mordicai caeli (mordicai) wrote,
mordicai caeli
mordicai

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Kiss me, Hardy!

Code Name Verity by Elizabeth Wein.

This book club motto
was In Vino Veritas.
(Fly the plane, Maddie.)

This Eleven-Books Club pick was from Terra, & it was a big hit all around. We've been on a roll, lately; The Hum & the Shiver was a big hit too. So before I get into the meeting too much, let me talk about Code Name Verity itself. Reading Gene Wolfe has trained me to expect tricks like this book deploys; I knew right away that it would be split down the middle with the two girls' story, & that the second would be an exegesis on the first. I guess that wasn't common knowledge, because most of the people in the club didn't see it as plainly, so again I invoke Gene Wolfe. I'm not trying to #humblebrag about myself, I'm just noticing the reading skills that being a Wolfe fan has ground into me. Code Name Verity is like a Young Adult Gene Wolfe; a Wolfe novel wouldn't spell things out for you. It would have Queenie telling eleven wireless codes & it would have the French Resistance blowing up the extra wireless sets, but he wouldn't explain the link. Wolfe is like The Usual Suspects but he leaves it up to the reader to have the "oh my gosh, Keyser Soze!" moment. Anyhow, that isn't a complaint! "YA Gene Wolfe" is probably one of the highest praises I could give a book, you know?

So Julie is my favorite. Queenie, Verity, whatever you want to call her. Wein does a good job differentiating between the voices of Julie & Maddie, & if anything I thought Julie might be a little too Mary Sue...because you know, the clever trickster in the face of ultimate adversity is sort of my jam. You know, because the Nazis are...the Nazis. I was just watching The Golden Compass at the gym; Lyra Silvertongue is also a hero of mine. "Good Guy Loki" as an archetype I'm into. So I wasn't sure if Julie was "too much," because...well, I like getting too much of what I like, I don't mind! We decided she wasn't. "Julie is a good liar & Maddie is a good pilot" is baked into the premise, you know? Well, I like Julie! I want to play Dungeons & Dragons with her. That said, "fly the plane, Maddie" is maybe my single favorite building block of the book. But Maddie-- this made me crazy-- stop writing all of this stuff down! I wish her whole story had be in the style of the accident report, that it was her briefing back home. Maddie! You best friend is being tortured to death & not revealing state secrets. How about if you don't write down a convenient list of those state secrets...especially not when you are on the edge of being discovered by literally the same Nazis? & give Julie's notes to the government, Maddie! Who knows what other state secrets are in there!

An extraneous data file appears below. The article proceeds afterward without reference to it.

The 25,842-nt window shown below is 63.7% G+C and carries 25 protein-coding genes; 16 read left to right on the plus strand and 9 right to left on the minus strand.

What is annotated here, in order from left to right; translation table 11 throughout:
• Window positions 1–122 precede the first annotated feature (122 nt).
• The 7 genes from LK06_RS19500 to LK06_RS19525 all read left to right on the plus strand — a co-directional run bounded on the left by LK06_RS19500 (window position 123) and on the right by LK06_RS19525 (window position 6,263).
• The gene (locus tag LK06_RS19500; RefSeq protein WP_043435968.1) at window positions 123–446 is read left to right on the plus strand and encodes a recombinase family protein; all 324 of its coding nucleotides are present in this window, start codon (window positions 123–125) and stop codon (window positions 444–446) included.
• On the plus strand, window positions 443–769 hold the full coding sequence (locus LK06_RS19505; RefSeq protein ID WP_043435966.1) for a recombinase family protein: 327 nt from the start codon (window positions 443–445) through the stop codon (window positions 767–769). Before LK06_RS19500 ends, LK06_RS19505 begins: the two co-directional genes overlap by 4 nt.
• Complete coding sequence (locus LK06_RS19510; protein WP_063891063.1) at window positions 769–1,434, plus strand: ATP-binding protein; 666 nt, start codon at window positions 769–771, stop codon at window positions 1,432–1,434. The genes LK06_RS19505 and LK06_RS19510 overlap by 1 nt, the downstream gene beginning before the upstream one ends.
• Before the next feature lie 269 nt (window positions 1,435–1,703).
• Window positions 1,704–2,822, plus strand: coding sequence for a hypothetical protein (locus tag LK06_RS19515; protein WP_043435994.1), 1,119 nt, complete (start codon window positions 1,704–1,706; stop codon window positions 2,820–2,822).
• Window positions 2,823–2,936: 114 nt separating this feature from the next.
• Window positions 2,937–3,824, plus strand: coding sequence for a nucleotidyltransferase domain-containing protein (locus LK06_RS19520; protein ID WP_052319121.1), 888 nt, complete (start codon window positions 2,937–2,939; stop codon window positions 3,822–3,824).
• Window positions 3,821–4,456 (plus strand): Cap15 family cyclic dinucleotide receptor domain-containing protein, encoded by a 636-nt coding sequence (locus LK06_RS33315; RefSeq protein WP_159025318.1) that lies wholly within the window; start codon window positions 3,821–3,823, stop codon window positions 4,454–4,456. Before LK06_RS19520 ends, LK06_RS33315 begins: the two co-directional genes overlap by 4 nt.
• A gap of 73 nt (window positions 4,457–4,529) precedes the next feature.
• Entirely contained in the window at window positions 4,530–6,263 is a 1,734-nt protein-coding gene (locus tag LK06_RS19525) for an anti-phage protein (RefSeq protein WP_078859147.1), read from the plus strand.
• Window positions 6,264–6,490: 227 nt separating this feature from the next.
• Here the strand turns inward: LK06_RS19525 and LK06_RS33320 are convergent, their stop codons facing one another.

Nacht & Nebel, Night & Fog. That is what the Nazis called it, when they indefinitely detained people they suspected of "endangering security," as Julie put it. Oh, a semi-secret prison system where people are kept & tortured without trial, often along racial lines? Yes, that sound terrible. Oh wait, America does that? Like, exactly that, right now? Oh. Wein doesn't make a big fuss about it, but I couldn't help but read Queenie talking about Night & Fog & think about how Guantanamo Bay detention camp is...well, a real thing. It makes me pretty angry; I know America is a country founded on genocide, built on slavery, where the Founding Fathers explicitly limited liberty to men, to white people, to people rich enough to own property, I know about the Japanese internment camps of WWII & all that, but there is a part of me that thinks of America as the utopian dream of the Enlightenment. As the experiment that keeps going astray but does at least try to get it right, to do better. Heck, people elected Obama in part on the promise that he would put an end to Gitmo, because...well, because a secret prison where people are held without trial & tortured is...terrible? Anyhow, like I said, Elizabeth Wein doesn't draw that line for you, but it was hard for me to overlook it.

Oh, a thing we talked about was e-books! So, in the discussion of "figuring out" that Julie was encoding secrets into her missive, I mentioned how the double agent collaborator is like "I'm looking for veritas, you know, vérité in the French, wink wink, nudge nudge," & how whenever I see underlining in a book I just assume it is a secret message. Well! People who read e-books see passages highlighted & underlined by other readers...& it is "on" by default? That is pretty messed up. Anyhow, so a couple of our club members were thrown off by that! I should do an attendence rundown at this point; obviously Jennifer was here with me, then carmyarmyofme was first, & her review is here, & she was followed by Terra on Facetime, telecommuting in from Shanghai, then littlewashu came (her review is here) & she brought her sister-in-law, May, to join the club! Then fordmadoxfraud joined up in Google Hangouts, live from San Francisco; his review is just "Can't remember the last time a book made me cry this hard." Beatrice was last, & here is her review. So we talked about the book for a while, & then we (as usual) devolved into less of a book club & more of a booze club. We ended up eating ring pops & talking about genealogy all night, & I learned that "Fitz" is a prefix that basically means "acknowledged bastard." Awesome!

Tags: 11books, 11booksclub, books, haiku, wein
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